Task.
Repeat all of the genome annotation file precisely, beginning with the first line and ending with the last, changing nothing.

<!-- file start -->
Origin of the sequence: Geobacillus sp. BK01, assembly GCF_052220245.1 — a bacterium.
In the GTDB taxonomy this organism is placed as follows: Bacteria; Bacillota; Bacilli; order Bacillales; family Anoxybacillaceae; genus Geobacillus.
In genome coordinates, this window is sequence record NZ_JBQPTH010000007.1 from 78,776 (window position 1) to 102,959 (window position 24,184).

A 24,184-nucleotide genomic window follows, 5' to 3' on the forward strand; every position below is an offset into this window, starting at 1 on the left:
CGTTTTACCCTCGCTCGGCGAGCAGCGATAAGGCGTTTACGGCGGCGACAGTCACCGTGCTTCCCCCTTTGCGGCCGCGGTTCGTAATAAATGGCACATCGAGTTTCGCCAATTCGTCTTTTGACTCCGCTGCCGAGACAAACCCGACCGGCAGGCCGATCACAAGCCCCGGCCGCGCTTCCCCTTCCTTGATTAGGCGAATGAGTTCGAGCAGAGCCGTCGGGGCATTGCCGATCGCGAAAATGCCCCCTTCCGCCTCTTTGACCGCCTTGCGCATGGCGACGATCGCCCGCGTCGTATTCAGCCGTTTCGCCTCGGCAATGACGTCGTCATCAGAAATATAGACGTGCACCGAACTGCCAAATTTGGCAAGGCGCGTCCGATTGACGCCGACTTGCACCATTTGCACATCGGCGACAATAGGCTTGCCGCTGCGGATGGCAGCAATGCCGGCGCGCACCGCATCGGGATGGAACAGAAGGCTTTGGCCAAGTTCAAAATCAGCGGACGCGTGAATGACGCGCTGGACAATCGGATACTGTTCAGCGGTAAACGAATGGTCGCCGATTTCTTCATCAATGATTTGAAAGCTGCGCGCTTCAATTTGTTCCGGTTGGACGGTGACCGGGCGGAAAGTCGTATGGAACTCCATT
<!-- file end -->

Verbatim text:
Origin of the sequence: Geobacillus sp. BK01, assembly GCF_052220245.1 — a bacterium.
In the GTDB taxonomy this organism is placed as follows: Bacteria; Bacillota; Bacilli; order Bacillales; family Anoxybacillaceae; genus Geobacillus.
In genome coordinates, this window is sequence record NZ_JBQPTH010000007.1 from 78,776 (window position 1) to 102,959 (window position 24,184).

A 24,184-nucleotide genomic window follows, 5' to 3' on the forward strand; every position below is an offset into this window, starting at 1 on the left:
CGTTTTACCCTCGCTCGGCGAGCAGCGATAAGGCGTTTACGGCGGCGACAGTCACCGTGCTTCCCCCTTTGCGGCCGCGGTTCGTAATAAATGGCACATCGAGTTTCGCCAATTCGTCTTTTGACTCCGCTGCCGAGACAAACCCGACCGGCAGGCCGATCACAAGCCCCGGCCGCGCTTCCCCTTCCTTGATTAGGCGAATGAGTTCGAGCAGAGCCGTCGGGGCATTGCCGATCGCGAAAATGCCCCCTTCCGCCTCTTTGACCGCCTTGCGCATGGCGACGATCGCCCGCGTCGTATTCAGCCGTTTCGCCTCGGCAATGACGTCGTCATCAGAAATATAGACGTGCACCGAACTGCCAAATTTGGCAAGGCGCGTCCGATTGACGCCGACTTGCACCATTTGCACATCGGCGACAATAGGCTTGCCGCTGCGGATGGCAGCAATGCCGGCGCGCACCGCATCGGGATGGAACAGAAGGCTTTGGCCAAGTTCAAAATCAGCGGACGCGTGAATGACGCGCTGGACAATCGGATACTGTTCAGCGGTAAACGAATGGTCGCCGATTTCTTCATCAATGATTTGAAAGCTGCGCGCTTCAATTTGTTCCGGTTGGACGGTGACCGGGCGGAAAGTCGTATGGAACTCCATT